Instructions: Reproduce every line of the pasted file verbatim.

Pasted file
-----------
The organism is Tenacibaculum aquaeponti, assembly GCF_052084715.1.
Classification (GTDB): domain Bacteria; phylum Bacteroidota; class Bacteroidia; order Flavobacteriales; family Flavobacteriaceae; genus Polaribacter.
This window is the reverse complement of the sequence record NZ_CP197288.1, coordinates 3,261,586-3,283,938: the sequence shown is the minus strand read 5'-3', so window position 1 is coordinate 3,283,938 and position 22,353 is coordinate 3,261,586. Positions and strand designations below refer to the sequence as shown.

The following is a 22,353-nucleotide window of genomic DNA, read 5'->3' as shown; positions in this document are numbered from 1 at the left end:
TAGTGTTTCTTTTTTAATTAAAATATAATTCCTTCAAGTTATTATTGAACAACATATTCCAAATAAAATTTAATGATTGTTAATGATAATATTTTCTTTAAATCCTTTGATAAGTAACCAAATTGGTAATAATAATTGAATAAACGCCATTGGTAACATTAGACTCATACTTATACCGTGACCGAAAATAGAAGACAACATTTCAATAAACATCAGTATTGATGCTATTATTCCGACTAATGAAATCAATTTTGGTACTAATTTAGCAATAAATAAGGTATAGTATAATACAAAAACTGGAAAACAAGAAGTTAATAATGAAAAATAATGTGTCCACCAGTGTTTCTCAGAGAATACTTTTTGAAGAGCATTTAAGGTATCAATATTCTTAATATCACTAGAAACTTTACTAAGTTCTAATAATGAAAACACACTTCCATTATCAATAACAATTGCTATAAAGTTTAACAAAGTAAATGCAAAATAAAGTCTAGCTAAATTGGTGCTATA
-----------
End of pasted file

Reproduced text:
The organism is Tenacibaculum aquaeponti, assembly GCF_052084715.1.
Classification (GTDB): domain Bacteria; phylum Bacteroidota; class Bacteroidia; order Flavobacteriales; family Flavobacteriaceae; genus Polaribacter.
This window is the reverse complement of the sequence record NZ_CP197288.1, coordinates 3,261,586-3,283,938: the sequence shown is the minus strand read 5'-3', so window position 1 is coordinate 3,283,938 and position 22,353 is coordinate 3,261,586. Positions and strand designations below refer to the sequence as shown.

The following is a 22,353-nucleotide window of genomic DNA, read 5'->3' as shown; positions in this document are numbered from 1 at the left end:
TAGTGTTTCTTTTTTAATTAAAATATAATTCCTTCAAGTTATTATTGAACAACATATTCCAAATAAAATTTAATGATTGTTAATGATAATATTTTCTTTAAATCCTTTGATAAGTAACCAAATTGGTAATAATAATTGAATAAACGCCATTGGTAACATTAGACTCATACTTATACCGTGACCGAAAATAGAAGACAACATTTCAATAAACATCAGTATTGATGCTATTATTCCGACTAATGAAATCAATTTTGGTACTAATTTAGCAATAAATAAGGTATAGTATAATACAAAAACTGGAAAACAAGAAGTTAATAATGAAAAATAATGTGTCCACCAGTGTTTCTCAGAGAATACTTTTTGAAGAGCATTTAAGGTATCAATATTCTTAATATCACTAGAAACTTTACTAAGTTCTAATAATGAAAACACACTTCCATTATCAATAACAATTGCTATAAAGTTTAACAAAGTAAATGCAAAATAAAGTCTAGCTAAATTGGTGCTATA